People, large numbers of them, are on the move. As a result, Europe, USA, Canada, Bangladesh … and a host of other countries are facing a common issue. What to do with them?
Geographers have long been interested in human migrations: both ancient migrations and modern. Why? They are interested because human migrations in large or small groups, in one massive surge or a stream over time, occurs in geographic space.
Geography, ultimately, is about place. Geographers try to find answers to questions such as:
- Why are people preferring to move to, and settle in, places other than the one they were born in (the origins)?
- Why and how do they choose the places they want to move to (the destinations)?
- What are the routes they take, what are the forces that shape the movements?
These are all hugely important geographic questions. And, geography being what it is, it takes into account sociology, politics, economics, physical geography, cultures, etc. and looks at all of them in the context of place. Why and how do migrations relate to place? That is the core question for geography.
Want to / have to
To begin with, we can look at how much choice is involved in the migration. Is it forced or is it voluntary?
If it is forced migration and if the migrants seek refuge in another country, they are called refugees.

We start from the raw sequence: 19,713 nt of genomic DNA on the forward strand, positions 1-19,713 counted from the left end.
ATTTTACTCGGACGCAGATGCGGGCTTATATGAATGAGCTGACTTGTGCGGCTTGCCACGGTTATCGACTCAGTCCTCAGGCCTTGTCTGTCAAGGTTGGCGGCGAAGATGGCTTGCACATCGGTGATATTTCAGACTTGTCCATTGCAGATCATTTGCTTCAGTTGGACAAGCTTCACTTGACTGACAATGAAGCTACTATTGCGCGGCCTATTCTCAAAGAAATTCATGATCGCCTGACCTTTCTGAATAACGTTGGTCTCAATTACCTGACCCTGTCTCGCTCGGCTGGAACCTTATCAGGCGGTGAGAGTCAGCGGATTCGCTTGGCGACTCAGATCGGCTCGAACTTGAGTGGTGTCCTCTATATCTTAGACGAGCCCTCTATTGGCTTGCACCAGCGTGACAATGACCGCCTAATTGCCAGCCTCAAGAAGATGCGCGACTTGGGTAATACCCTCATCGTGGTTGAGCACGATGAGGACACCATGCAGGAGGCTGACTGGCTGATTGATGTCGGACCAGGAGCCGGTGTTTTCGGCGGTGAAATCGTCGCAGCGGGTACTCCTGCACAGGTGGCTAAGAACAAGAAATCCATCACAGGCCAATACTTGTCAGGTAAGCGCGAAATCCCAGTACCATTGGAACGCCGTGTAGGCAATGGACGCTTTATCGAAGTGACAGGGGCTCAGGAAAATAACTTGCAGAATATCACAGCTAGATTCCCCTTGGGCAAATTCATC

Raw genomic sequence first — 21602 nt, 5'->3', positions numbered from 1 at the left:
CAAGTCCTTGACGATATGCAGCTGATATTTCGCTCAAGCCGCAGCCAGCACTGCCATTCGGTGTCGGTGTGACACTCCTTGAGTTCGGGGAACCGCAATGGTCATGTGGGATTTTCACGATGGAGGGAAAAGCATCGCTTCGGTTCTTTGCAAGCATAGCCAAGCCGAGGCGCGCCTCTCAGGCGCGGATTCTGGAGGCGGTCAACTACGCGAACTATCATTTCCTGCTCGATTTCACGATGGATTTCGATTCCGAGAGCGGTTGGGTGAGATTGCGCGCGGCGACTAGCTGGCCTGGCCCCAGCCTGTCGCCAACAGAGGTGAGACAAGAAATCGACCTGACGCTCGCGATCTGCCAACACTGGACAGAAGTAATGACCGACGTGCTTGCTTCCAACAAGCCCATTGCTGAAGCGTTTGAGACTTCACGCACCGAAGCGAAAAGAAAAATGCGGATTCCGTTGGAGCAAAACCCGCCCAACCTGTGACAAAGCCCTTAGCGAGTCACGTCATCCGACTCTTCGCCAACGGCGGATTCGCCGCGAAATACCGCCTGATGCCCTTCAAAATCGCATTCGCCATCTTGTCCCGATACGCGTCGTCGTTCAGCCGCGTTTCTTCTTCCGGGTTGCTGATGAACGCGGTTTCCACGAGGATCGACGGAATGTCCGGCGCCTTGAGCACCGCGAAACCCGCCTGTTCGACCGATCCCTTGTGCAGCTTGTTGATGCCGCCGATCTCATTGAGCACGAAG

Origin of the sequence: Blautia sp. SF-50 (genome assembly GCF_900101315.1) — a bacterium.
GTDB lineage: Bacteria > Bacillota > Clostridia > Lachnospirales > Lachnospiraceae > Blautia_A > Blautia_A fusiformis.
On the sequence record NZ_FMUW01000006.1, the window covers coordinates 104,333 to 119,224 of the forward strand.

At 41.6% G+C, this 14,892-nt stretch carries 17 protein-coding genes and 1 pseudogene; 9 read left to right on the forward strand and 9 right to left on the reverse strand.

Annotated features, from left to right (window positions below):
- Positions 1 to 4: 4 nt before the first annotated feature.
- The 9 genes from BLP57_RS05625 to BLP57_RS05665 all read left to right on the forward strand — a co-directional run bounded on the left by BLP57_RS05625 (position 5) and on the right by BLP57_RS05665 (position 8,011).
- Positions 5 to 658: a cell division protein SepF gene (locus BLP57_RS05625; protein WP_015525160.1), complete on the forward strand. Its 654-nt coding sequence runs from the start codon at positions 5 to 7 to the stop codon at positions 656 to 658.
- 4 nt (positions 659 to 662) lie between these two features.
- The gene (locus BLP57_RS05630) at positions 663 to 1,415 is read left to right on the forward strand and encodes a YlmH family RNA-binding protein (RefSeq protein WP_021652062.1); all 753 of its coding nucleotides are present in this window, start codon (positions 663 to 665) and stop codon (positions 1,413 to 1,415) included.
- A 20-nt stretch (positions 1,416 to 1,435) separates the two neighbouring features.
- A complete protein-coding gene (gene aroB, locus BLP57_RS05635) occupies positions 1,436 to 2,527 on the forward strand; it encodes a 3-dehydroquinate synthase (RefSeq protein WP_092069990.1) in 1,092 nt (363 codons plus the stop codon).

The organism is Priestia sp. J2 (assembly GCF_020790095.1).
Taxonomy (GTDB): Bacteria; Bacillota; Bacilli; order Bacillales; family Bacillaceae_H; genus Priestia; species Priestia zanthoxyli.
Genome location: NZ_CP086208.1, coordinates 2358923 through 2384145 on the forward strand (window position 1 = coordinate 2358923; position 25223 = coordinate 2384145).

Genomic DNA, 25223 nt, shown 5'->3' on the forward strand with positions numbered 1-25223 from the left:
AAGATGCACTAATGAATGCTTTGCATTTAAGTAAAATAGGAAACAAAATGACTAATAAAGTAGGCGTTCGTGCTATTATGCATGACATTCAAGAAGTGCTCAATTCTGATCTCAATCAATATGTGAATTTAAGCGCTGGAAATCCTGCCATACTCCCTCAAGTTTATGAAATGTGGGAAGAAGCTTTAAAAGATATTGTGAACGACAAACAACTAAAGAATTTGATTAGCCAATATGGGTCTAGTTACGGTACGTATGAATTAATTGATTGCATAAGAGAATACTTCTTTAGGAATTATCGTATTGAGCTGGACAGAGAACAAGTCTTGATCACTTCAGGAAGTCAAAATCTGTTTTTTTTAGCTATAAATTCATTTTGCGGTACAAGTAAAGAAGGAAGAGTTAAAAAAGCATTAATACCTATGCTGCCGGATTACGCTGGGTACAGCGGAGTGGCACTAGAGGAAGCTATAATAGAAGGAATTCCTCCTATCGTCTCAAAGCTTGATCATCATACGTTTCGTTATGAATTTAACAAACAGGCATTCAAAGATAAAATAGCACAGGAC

You may have read about the Rohingya muslims fleeing persecution in Myanmar and ending up in neighboring India and Bangladesh. If you have been paying attention to this news, you will likely have seen heart-wrenching video and still images of men and women, young and old, able and feeble, walking with whatever of their possessions they can carry, leaving Myanmar for Bangladesh and India.Likewise, large numbers of people, originating from countries in Africa, are risking life and limb to migrate to Europe. Many European countries initially welcomed these migrants and gave them refuge. However, in recent months and weeks, most countries are closing their borders to these migrants. As I write this, a ship load of migrants Africa who were denied permission to land on Italy’s shores spent some time at sea in the Mediterranean until Spain granted them permission to land in Valencia. If any of the governments gives them the status of refugees, then the migrants become eligible for certain benefits under international treaties.
These African migrants are fleeing severe conflicts (wars, massacres, etc.) in their home countries. These strifes have been going on in Africa for a very long time. A big part of this is the legacy are the irrational borders of countries in Africa. Western European colonial powers drew boundaries, essentially carving up Africa, to exploit the people. These new boundaries cut across several traditional ethnic (these used to be called “tribal”) boundaries that had evolved over millennia. The traditional boundaries were in accordance with local environmental factors, mainly connected to rainfall patterns.
With the new boundaries, ethnic areas were split among several countries! And the new countries had multiple ethnic groups within their boundaries – one of the sources of conflict, as inter-ethnic strife increased within the new countries.